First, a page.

Design, Setting, And Participants: Expression of RANK was assessed via immunohistochemistry of benign urothelium, MIBC tissue, and lymph node metastases from 153 patients undergoing radical cystectomy. Expression data from The Cancer Genome Atlas (TCGA) cohort were analyzed for potential associations with molecular subtypes and outcome.

Outcome Measurements And Statistical Analysis: RANK expression was correlated with clinical and pathological parameters and to individual data for the clinical course of MIBC.

Results And Limitations: Expression of RANK was significantly higher in both primary tumors (p = 0.02) and lymph node metastases (p = 0.01) compared to normal urothelium. In tumor tissue, RANK expression was significantly lower in patients with locally advanced disease and lymph node involvement compared to those with organ-confined disease (p = 0.0009) and node-negative MIBC (p = 0.0002). In univariable and multivariable analyses, high expression of RANK was associated with a longer time to recurrence (p = 0.0005 and 0.01) and better cancer-specific (p = 0.0004 and 0.007) and overall survival (p = 0.002 and 0.04). High expression of RANK was associated with better outcome for patients with luminal infiltrated tumors in the TCGA cohort.

Conclusions: RANK expression is increased in bladder cancer tissue compared to benign urothelium, with higher expression in organ-defined compared to locally advanced disease. High RANK expression indicates a favorable prognosis in MIBC. The prognostic role differs in tumors of different molecular subtypes.

Patient Summary: Expression of a protein involved in bone turnover regulation (RANK) is higher in bladder cancer tissue than in benign bladder tissue. However, high levels of RANK on tumor cells indicate favorable prognosis for patients with bladder cancer that invades the muscle layer of the bladder.
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http://dx.doi.org/10.1016/j.euf.2021.04.015DOI Listing
May 2021

Paternally Expressed Gene 10 (PEG10) Promotes Growth, Invasion, and Survival of Bladder Cancer.

Mol Cancer Ther 2020 10 26;19(10):2210-2220. Epub 2020 Aug 26.

The Vancouver Prostate Centre and Department of Urologic Sciences, University of British Columbia, Vancouver, British Columbia, Canada.

() has been associated with neuroendocrine muscle-invasive bladder cancer (MIBC), a subtype of the disease with the poorest survival. In this work, we further characterized the expression pattern of in The Cancer Genome Atlas database of 412 patients with MIBC, and found that, compared with other subtypes, mRNA level was enhanced in neuroendocrine-like MIBC and highly correlated with other neuroendocrine markers. PEG10 protein level also associated with neuroendocrine markers in a tissue microarray of 82 cases. In bladder cancer cell lines, PEG10 expression was induced in drug-resistant compared with parental cells, and knocking down of PEG10 resensitized cells to chemotherapy. Loss of PEG10 increased protein levels of cell-cycle regulators p21 and p27 and delayed G-S-phase transition, while overexpression of PEG10 enhanced cancer cell proliferation. PEG10 silencing also lowered levels of SLUG and SNAIL, leading to reduced invasion and migration. In an orthotopic bladder cancer model, systemic treatment with PEG10 antisense oligonucleotide delayed progression of T24 xenografts. In summary, elevated expression of in MIBC may contribute to the disease progression by promoting survival, proliferation, and metastasis. Targeting PEG10 is a novel potential therapeutic approach for a subset of bladder cancers.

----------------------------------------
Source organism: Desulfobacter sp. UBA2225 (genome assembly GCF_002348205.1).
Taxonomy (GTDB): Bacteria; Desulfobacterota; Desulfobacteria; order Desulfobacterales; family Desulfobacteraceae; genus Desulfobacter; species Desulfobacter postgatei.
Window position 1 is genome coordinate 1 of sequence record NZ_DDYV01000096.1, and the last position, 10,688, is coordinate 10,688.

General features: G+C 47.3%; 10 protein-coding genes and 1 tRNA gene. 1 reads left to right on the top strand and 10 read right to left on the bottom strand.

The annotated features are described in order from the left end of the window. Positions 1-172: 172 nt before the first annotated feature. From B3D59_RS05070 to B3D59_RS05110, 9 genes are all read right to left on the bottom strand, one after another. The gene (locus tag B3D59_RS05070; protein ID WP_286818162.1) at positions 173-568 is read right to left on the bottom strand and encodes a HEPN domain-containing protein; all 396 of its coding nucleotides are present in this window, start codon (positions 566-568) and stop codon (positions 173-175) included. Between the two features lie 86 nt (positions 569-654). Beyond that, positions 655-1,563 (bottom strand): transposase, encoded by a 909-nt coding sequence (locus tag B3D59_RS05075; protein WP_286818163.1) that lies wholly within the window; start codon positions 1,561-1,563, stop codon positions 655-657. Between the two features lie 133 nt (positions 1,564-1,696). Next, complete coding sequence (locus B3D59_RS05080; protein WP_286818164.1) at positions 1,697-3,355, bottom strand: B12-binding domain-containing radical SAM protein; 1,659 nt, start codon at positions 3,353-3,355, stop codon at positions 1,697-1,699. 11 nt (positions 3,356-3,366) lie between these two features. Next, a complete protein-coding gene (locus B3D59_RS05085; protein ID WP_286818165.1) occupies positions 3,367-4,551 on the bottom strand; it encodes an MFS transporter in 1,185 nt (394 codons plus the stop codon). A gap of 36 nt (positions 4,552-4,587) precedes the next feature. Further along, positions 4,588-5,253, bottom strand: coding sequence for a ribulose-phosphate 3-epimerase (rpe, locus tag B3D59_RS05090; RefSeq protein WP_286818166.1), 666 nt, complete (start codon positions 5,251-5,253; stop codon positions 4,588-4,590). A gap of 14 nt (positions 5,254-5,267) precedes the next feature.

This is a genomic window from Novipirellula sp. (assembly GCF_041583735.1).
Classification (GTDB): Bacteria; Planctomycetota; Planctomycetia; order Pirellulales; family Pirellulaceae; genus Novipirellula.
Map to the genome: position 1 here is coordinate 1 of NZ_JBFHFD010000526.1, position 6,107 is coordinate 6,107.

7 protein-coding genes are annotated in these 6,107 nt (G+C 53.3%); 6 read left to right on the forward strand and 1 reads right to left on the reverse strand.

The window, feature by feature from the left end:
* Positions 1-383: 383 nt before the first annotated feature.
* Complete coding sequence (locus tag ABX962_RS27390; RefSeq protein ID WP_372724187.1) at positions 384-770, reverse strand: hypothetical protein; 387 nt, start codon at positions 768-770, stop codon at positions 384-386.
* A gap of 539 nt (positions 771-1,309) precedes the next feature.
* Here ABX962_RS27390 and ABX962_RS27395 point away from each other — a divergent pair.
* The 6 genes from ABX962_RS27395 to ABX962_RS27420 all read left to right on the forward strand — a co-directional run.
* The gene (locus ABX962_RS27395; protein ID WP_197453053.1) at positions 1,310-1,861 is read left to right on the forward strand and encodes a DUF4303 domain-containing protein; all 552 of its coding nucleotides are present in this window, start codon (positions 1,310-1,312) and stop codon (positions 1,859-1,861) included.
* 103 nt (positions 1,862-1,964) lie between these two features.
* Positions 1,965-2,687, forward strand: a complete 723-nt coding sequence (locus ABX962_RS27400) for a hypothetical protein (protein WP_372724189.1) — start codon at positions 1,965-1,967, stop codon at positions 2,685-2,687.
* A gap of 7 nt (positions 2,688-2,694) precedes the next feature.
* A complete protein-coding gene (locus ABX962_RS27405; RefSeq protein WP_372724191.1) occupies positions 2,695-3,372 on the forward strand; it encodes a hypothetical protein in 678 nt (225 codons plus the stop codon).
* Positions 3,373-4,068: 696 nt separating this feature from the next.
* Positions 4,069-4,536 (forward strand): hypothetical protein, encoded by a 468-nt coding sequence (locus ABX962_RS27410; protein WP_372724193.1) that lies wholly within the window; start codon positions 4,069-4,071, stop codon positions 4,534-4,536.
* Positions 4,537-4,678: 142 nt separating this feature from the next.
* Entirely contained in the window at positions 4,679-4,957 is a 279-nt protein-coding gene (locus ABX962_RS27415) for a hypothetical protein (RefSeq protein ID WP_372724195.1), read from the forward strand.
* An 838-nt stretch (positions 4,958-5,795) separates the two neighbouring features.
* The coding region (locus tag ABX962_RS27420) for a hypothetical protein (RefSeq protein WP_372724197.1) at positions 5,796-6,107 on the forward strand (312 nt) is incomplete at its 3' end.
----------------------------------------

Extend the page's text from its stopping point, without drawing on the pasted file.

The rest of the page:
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http://dx.doi.org/10.1158/1535-7163.MCT-19-1031DOI Listing
October 2020

An affinity chromatography and glycoproteomics workflow to profile the chondroitin sulfate proteoglycans that interact with malarial VAR2CSA in the placenta and in cancer.

Glycobiology 2020 12;30(12):989-1002

Department of Cellular and Molecular Medicine, University of California, San Diego, La Jolla, CA 92093, USA.

Chondroitin sulfate (CS) is the placental receptor for the VAR2CSA malaria protein, expressed at the surface of infected erythrocytes during Plasmodium falciparum infection. Infected cells adhere to syncytiotrophoblasts or get trapped within the intervillous space by binding to a determinant in a 4-O-sulfated CS chains. However, the exact structure of these glycan sequences remains unclear. VAR2CSA-reactive CS is also expressed by tumor cells, making it an attractive target for cancer diagnosis and therapeutics. The identities of the proteoglycans carrying these modifications in placental and cancer tissues remain poorly characterized. This information is clinically relevant since presentation of the glycan chains may be mediated by novel core proteins or by a limited subset of established proteoglycans. To address this question, VAR2CSA-binding proteoglycans were affinity-purified from the human placenta, tumor tissues and cancer cells and analyzed through a specialized glycoproteomics workflow. We show that VAR2CSA-reactive CS chains associate with a heterogenous group of proteoglycans, including novel core proteins. Additionally, this work demonstrates how affinity purification in combination with glycoproteomics analysis can facilitate the characterization of CSPGs with distinct CS epitopes. A similar workflow can be applied to investigate the interaction of CSPGs with other CS binding lectins as well.